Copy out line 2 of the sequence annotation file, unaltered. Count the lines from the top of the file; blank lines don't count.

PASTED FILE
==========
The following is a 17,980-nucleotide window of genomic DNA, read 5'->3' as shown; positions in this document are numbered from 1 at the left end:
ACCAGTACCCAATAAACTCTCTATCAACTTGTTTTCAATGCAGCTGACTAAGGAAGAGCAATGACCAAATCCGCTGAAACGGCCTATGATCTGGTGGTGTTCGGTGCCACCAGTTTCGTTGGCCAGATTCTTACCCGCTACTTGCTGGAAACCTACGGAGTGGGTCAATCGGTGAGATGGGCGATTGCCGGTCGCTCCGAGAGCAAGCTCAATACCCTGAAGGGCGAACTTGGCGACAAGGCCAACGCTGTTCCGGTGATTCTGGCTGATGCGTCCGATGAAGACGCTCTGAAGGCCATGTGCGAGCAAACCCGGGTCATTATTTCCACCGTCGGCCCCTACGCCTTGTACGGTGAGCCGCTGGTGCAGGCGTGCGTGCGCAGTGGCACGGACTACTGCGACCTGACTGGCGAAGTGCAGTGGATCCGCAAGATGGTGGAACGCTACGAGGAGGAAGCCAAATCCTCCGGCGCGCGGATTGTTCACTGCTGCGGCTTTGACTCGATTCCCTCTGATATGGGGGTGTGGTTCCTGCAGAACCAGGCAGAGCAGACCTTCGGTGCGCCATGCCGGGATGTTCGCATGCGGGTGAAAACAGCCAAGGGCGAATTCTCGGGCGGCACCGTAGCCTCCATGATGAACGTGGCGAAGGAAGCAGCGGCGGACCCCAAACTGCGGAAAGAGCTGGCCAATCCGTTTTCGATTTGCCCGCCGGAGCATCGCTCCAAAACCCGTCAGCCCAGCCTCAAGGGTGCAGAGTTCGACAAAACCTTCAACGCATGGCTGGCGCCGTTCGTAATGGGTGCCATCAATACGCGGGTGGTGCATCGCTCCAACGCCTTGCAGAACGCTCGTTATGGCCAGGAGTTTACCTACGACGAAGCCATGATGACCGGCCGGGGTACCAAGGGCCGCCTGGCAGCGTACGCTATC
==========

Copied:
ACCAGTACCCAATAAACTCTCTATCAACTTGTTTTCAATGCAGCTGACTAAGGAAGAGCAATGACCAAATCCGCTGAAACGGCCTATGATCTGGTGGTGTTCGGTGCCACCAGTTTCGTTGGCCAGATTCTTACCCGCTACTTGCTGGAAACCTACGGAGTGGGTCAATCGGTGAGATGGGCGATTGCCGGTCGCTCCGAGAGCAAGCTCAATACCCTGAAGGGCGAACTTGGCGACAAGGCCAACGCTGTTCCGGTGATTCTGGCTGATGCGTCCGATGAAGACGCTCTGAAGGCCATGTGCGAGCAAACCCGGGTCATTATTTCCACCGTCGGCCCCTACGCCTTGTACGGTGAGCCGCTGGTGCAGGCGTGCGTGCGCAGTGGCACGGACTACTGCGACCTGACTGGCGAAGTGCAGTGGATCCGCAAGATGGTGGAACGCTACGAGGAGGAAGCCAAATCCTCCGGCGCGCGGATTGTTCACTGCTGCGGCTTTGACTCGATTCCCTCTGATATGGGGGTGTGGTTCCTGCAGAACCAGGCAGAGCAGACCTTCGGTGCGCCATGCCGGGATGTTCGCATGCGGGTGAAAACAGCCAAGGGCGAATTCTCGGGCGGCACCGTAGCCTCCATGATGAACGTGGCGAAGGAAGCAGCGGCGGACCCCAAACTGCGGAAAGAGCTGGCCAATCCGTTTTCGATTTGCCCGCCGGAGCATCGCTCCAAAACCCGTCAGCCCAGCCTCAAGGGTGCAGAGTTCGACAAAACCTTCAACGCATGGCTGGCGCCGTTCGTAATGGGTGCCATCAATACGCGGGTGGTGCATCGCTCCAACGCCTTGCAGAACGCTCGTTATGGCCAGGAGTTTACCTACGACGAAGCCATGATGACCGGCCGGGGTACCAAGGGCCGCCTGGCAGCGTACGCTATC